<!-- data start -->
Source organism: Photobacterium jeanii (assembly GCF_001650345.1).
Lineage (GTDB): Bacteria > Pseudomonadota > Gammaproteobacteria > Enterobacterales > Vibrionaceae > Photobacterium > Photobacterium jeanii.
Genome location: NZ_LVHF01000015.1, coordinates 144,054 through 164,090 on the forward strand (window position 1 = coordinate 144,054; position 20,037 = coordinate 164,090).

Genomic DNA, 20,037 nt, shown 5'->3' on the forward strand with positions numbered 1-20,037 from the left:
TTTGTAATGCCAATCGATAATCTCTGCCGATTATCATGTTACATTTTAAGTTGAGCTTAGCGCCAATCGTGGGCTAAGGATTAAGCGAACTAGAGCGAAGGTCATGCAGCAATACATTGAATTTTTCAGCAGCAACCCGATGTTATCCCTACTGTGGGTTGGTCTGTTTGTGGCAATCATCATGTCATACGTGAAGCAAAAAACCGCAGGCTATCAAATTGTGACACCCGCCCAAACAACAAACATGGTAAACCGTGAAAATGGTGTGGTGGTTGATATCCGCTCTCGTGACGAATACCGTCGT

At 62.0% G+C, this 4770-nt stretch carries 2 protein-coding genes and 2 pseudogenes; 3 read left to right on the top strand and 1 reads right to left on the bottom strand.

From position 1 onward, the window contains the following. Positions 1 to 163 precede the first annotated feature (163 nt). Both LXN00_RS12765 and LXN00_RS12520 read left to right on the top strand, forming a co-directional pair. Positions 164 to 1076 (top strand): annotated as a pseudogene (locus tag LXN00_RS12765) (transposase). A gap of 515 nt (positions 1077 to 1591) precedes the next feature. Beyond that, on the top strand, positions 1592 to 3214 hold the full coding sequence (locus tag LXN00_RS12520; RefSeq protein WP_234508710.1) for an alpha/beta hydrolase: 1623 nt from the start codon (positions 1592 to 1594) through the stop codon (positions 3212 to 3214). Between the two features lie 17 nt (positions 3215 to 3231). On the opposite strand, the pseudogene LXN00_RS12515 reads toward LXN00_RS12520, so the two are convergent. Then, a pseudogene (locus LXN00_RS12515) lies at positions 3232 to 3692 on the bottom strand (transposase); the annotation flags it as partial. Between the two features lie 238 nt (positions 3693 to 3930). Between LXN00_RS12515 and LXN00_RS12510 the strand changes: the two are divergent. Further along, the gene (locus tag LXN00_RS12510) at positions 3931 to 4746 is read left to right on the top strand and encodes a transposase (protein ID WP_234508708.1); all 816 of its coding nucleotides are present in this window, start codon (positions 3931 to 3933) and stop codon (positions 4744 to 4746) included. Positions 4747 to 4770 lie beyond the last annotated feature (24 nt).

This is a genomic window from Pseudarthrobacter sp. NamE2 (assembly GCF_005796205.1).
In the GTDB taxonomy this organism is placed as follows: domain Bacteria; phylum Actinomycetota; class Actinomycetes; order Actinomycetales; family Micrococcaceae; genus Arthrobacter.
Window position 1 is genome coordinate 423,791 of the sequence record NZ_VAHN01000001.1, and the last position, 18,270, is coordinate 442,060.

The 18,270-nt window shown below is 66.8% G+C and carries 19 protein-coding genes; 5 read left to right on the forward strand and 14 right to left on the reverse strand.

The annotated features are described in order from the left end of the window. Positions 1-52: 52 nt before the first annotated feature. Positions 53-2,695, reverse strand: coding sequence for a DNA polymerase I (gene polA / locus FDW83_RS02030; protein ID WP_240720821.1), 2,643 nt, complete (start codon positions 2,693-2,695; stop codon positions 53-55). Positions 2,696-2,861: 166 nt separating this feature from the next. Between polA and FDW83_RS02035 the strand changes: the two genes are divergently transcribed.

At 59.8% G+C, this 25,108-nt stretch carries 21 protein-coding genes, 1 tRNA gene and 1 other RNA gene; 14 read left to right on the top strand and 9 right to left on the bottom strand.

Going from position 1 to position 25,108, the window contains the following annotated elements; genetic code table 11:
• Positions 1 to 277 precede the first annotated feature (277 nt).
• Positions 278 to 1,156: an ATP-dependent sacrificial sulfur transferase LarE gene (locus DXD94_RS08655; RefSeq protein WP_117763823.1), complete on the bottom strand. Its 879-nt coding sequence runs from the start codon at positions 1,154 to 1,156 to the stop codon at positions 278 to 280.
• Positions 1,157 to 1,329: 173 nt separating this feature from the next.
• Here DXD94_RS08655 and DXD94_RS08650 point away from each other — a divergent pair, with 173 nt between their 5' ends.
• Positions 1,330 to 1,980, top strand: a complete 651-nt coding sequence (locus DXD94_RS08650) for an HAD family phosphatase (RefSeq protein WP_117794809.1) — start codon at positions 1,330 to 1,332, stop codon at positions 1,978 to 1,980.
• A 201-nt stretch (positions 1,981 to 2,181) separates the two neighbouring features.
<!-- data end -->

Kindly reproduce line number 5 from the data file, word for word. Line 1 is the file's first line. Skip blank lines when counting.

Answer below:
TTTGTAATGCCAATCGATAATCTCTGCCGATTATCATGTTACATTTTAAGTTGAGCTTAGCGCCAATCGTGGGCTAAGGATTAAGCGAACTAGAGCGAAGGTCATGCAGCAATACATTGAATTTTTCAGCAGCAACCCGATGTTATCCCTACTGTGGGTTGGTCTGTTTGTGGCAATCATCATGTCATACGTGAAGCAAAAAACCGCAGGCTATCAAATTGTGACACCCGCCCAAACAACAAACATGGTAAACCGTGAAAATGGTGTGGTGGTTGATATCCGCTCTCGTGACGAATACCGTCGT